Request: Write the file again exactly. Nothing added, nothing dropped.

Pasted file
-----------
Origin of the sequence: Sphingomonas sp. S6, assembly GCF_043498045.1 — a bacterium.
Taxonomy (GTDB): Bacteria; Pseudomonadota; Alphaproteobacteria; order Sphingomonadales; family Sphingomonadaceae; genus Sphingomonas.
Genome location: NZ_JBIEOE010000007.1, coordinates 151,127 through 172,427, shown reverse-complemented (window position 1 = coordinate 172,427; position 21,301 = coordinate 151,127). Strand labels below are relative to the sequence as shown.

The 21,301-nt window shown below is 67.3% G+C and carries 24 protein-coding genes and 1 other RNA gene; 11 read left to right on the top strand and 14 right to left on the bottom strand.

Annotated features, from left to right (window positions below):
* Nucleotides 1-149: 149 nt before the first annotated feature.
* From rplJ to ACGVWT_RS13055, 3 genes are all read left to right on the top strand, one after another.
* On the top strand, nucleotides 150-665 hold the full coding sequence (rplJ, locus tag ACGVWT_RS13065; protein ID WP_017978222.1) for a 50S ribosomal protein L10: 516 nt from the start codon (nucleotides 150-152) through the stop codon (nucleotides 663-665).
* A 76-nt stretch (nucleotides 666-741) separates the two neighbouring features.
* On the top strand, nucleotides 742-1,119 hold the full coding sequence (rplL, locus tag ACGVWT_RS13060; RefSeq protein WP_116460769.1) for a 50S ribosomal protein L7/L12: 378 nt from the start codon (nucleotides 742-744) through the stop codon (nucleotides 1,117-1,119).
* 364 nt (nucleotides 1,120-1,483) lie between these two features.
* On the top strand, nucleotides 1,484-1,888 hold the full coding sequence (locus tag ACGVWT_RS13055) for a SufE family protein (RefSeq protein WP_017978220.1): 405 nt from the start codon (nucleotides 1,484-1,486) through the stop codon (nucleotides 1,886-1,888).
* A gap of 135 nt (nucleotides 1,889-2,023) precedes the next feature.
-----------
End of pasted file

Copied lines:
Origin of the sequence: Sphingomonas sp. S6, assembly GCF_043498045.1 — a bacterium.
Taxonomy (GTDB): Bacteria; Pseudomonadota; Alphaproteobacteria; order Sphingomonadales; family Sphingomonadaceae; genus Sphingomonas.
Genome location: NZ_JBIEOE010000007.1, coordinates 151,127 through 172,427, shown reverse-complemented (window position 1 = coordinate 172,427; position 21,301 = coordinate 151,127). Strand labels below are relative to the sequence as shown.

The 21,301-nt window shown below is 67.3% G+C and carries 24 protein-coding genes and 1 other RNA gene; 11 read left to right on the top strand and 14 right to left on the bottom strand.

Annotated features, from left to right (window positions below):
* Nucleotides 1-149: 149 nt before the first annotated feature.
* From rplJ to ACGVWT_RS13055, 3 genes are all read left to right on the top strand, one after another.
* On the top strand, nucleotides 150-665 hold the full coding sequence (rplJ, locus tag ACGVWT_RS13065; protein ID WP_017978222.1) for a 50S ribosomal protein L10: 516 nt from the start codon (nucleotides 150-152) through the stop codon (nucleotides 663-665).
* A 76-nt stretch (nucleotides 666-741) separates the two neighbouring features.
* On the top strand, nucleotides 742-1,119 hold the full coding sequence (rplL, locus tag ACGVWT_RS13060; RefSeq protein WP_116460769.1) for a 50S ribosomal protein L7/L12: 378 nt from the start codon (nucleotides 742-744) through the stop codon (nucleotides 1,117-1,119).
* 364 nt (nucleotides 1,120-1,483) lie between these two features.
* On the top strand, nucleotides 1,484-1,888 hold the full coding sequence (locus tag ACGVWT_RS13055) for a SufE family protein (RefSeq protein WP_017978220.1): 405 nt from the start codon (nucleotides 1,484-1,486) through the stop codon (nucleotides 1,886-1,888).
* A gap of 135 nt (nucleotides 1,889-2,023) precedes the next feature.